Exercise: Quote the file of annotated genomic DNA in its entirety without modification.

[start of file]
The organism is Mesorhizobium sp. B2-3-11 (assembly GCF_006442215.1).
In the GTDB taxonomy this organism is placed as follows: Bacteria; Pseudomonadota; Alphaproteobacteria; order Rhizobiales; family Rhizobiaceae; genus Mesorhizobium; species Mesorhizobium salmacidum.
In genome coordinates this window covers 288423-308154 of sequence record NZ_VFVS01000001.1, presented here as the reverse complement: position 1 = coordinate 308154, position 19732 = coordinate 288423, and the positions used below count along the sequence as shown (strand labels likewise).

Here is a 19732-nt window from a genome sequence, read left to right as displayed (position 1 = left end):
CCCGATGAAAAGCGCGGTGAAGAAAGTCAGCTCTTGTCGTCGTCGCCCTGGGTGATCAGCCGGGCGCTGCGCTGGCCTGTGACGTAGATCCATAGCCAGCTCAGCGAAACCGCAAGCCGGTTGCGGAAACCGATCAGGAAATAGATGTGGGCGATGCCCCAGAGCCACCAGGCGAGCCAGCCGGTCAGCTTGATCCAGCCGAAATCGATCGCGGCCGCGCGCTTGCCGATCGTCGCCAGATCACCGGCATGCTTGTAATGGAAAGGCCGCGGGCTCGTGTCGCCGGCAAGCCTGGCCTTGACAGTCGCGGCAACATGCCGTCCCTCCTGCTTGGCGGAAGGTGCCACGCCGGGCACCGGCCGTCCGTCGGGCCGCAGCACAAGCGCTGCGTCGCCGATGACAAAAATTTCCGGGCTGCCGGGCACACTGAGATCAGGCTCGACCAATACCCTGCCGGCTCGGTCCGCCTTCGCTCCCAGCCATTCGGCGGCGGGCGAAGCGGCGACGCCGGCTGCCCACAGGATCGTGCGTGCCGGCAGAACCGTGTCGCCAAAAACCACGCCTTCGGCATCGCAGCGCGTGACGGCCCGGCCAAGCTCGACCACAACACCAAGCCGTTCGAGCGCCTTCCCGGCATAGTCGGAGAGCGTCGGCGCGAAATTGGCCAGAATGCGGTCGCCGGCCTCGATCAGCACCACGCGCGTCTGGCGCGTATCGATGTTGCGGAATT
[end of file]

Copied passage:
The organism is Mesorhizobium sp. B2-3-11 (assembly GCF_006442215.1).
In the GTDB taxonomy this organism is placed as follows: Bacteria; Pseudomonadota; Alphaproteobacteria; order Rhizobiales; family Rhizobiaceae; genus Mesorhizobium; species Mesorhizobium salmacidum.
In genome coordinates this window covers 288423-308154 of sequence record NZ_VFVS01000001.1, presented here as the reverse complement: position 1 = coordinate 308154, position 19732 = coordinate 288423, and the positions used below count along the sequence as shown (strand labels likewise).

Here is a 19732-nt window from a genome sequence, read left to right as displayed (position 1 = left end):
CCCGATGAAAAGCGCGGTGAAGAAAGTCAGCTCTTGTCGTCGTCGCCCTGGGTGATCAGCCGGGCGCTGCGCTGGCCTGTGACGTAGATCCATAGCCAGCTCAGCGAAACCGCAAGCCGGTTGCGGAAACCGATCAGGAAATAGATGTGGGCGATGCCCCAGAGCCACCAGGCGAGCCAGCCGGTCAGCTTGATCCAGCCGAAATCGATCGCGGCCGCGCGCTTGCCGATCGTCGCCAGATCACCGGCATGCTTGTAATGGAAAGGCCGCGGGCTCGTGTCGCCGGCAAGCCTGGCCTTGACAGTCGCGGCAACATGCCGTCCCTCCTGCTTGGCGGAAGGTGCCACGCCGGGCACCGGCCGTCCGTCGGGCCGCAGCACAAGCGCTGCGTCGCCGATGACAAAAATTTCCGGGCTGCCGGGCACACTGAGATCAGGCTCGACCAATACCCTGCCGGCTCGGTCCGCCTTCGCTCCCAGCCATTCGGCGGCGGGCGAAGCGGCGACGCCGGCTGCCCACAGGATCGTGCGTGCCGGCAGAACCGTGTCGCCAAAAACCACGCCTTCGGCATCGCAGCGCGTGACGGCCCGGCCAAGCTCGACCACAACACCAAGCCGTTCGAGCGCCTTCCCGGCATAGTCGGAGAGCGTCGGCGCGAAATTGGCCAGAATGCGGTCGCCGGCCTCGATCAGCACCACGCGCGTCTGGCGCGTATCGATGTTGCGGAATT